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Directing Dollars, and a Winsome Website


Back in the heyday of the Human Genome Project, a lot of people questioned the rationale for the public sector continuing to sequence the genome when a private company, Celera, had stepped up to do the same thing. Was this apparent redundancy, they asked, really a worthwhile use of taxpayers’ money?

The merit of having both sequences has proven itself, even to most detractors, in the intervening years. But you’ve got to admit that at the time the issue came up, it was a good question.

I have a feeling we’re about to get déjà vu as the latest NHGRI initiative, this one aimed at chemical genomics, takes off. Participants compare its scale and cost to that of the genome project, and people can surely make the case that the effort’s goal of small molecule discovery has been done many times over in the pharmaceutical industry with billions and billions of private-sector dollars.

Will it prove a good use of our money? Only time will tell. But to inform the coming debate, Senior Editor John MacNeil asked hard-hitting questions and presents his findings in this month’s cover story. It’s an informative, thought-provoking piece, and I think you’ll find it valuable.

In other news this month, we’re looking at comparative and evolutionary genomics, and in particular the technologies advancing this field. With old technologies being put to new uses and new ones in the works, it’s a good time to review this arena and see what might come of all this great science.

Throughout this issue, you’ll see something new. It’s our new Web information icon, and we attach it to stories when there’s extra information for you to look at on our website. Based on what you told us in focus groups and reader surveys last year, you’re hungry for more citations, Web links, and any other sources of data you can get your hands on — so we think we have a great solution. From now on, we’ll be collecting this kind of data for as many stories as possible, and you can go to our website to see it.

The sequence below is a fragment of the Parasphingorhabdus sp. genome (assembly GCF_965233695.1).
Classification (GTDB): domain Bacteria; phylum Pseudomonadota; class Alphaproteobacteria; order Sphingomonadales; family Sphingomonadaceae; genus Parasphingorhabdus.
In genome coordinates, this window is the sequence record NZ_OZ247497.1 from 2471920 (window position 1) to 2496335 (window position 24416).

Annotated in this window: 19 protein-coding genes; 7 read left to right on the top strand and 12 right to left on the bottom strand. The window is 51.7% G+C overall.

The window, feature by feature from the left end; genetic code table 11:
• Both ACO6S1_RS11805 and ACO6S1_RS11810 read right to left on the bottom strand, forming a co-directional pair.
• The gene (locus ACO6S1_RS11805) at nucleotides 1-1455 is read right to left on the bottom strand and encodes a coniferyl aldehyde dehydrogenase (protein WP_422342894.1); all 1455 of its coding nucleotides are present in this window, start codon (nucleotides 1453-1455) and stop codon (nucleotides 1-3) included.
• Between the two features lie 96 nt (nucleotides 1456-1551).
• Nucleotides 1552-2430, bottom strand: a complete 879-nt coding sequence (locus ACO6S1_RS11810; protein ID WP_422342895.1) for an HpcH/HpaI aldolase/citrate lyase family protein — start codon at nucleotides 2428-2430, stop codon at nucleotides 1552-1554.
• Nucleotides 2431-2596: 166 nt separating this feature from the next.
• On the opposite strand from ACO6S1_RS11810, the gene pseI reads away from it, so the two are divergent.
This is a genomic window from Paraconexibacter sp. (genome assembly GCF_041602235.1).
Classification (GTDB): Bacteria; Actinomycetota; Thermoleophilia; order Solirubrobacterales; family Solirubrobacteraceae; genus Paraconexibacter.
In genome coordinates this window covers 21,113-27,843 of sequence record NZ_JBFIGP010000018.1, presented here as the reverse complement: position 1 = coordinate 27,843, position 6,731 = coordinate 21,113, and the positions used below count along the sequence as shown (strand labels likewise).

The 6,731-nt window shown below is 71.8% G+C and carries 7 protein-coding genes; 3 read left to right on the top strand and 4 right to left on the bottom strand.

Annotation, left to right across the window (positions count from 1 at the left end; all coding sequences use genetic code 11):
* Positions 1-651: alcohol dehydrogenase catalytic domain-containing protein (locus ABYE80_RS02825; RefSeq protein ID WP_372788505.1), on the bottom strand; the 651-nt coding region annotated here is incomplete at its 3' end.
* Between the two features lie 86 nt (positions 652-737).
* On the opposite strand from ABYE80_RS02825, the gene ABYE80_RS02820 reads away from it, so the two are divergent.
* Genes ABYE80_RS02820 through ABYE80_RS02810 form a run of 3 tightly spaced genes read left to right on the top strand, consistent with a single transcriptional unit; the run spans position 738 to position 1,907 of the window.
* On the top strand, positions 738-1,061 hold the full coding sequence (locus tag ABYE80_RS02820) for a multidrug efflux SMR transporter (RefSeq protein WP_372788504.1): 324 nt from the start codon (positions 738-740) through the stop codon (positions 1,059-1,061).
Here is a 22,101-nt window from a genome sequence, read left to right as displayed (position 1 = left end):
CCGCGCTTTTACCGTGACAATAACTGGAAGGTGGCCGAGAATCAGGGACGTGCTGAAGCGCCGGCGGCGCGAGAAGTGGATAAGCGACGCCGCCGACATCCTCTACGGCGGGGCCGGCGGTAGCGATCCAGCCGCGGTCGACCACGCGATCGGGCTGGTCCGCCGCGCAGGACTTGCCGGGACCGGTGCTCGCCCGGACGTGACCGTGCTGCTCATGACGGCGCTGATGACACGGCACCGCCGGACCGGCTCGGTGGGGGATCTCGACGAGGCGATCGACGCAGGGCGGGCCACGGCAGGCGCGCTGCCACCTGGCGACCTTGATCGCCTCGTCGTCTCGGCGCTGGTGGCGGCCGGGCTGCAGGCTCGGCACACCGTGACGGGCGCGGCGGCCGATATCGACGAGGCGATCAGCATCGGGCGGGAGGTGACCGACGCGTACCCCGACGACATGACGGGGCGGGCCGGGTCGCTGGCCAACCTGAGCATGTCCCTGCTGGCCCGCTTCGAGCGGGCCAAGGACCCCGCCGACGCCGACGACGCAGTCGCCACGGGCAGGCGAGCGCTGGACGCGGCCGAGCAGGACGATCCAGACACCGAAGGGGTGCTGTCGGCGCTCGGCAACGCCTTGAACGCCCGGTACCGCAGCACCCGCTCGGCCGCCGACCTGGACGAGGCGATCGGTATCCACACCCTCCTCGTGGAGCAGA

Speaking of the website, I hope you’ll stop by even if you’re not looking for a citation. We’ve made a big effort in the last several months to make our site more relevant, with frequently updated information and plenty of opportunities for reader feedback. Now it’s easy to go online and recommend a paper for our Peer Review section, answer a lab tips question for our Lab Notebook page, let us know about upcoming events for the calendar, and plenty of other things. As you may already know, there’s an archive search too so you can look for GT articles from yesteryear. Best of all, the entire website is completely accessible to all subscribers. (If you haven’t registered yet, just have the customer number from your address label handy.) Be sure to stop by.


Meredith W. Salisbury, Editor


What do you think of Genome Technology? Let me know how we’re doing by e-mailing me at [email protected] or by calling me at +1.212.651.5635.


The Scan

Not Yet a Permanent One

NPR says the lack of a permanent Food and Drug Administration commissioner has "flummoxed" public health officials.

Unfair Targeting

Technology Review writes that a new report says the US has been unfairly targeting Chinese and Chinese-American individuals in economic espionage cases.

Limited Rapid Testing

The New York Times wonders why rapid tests for COVID-19 are not widely available in the US.

Genome Research Papers on IPAFinder, Structural Variant Expression Effects, Single-Cell RNA-Seq Markers

In Genome Research this week: IPAFinder method to detect intronic polyadenylation, influence of structural variants on gene expression, and more.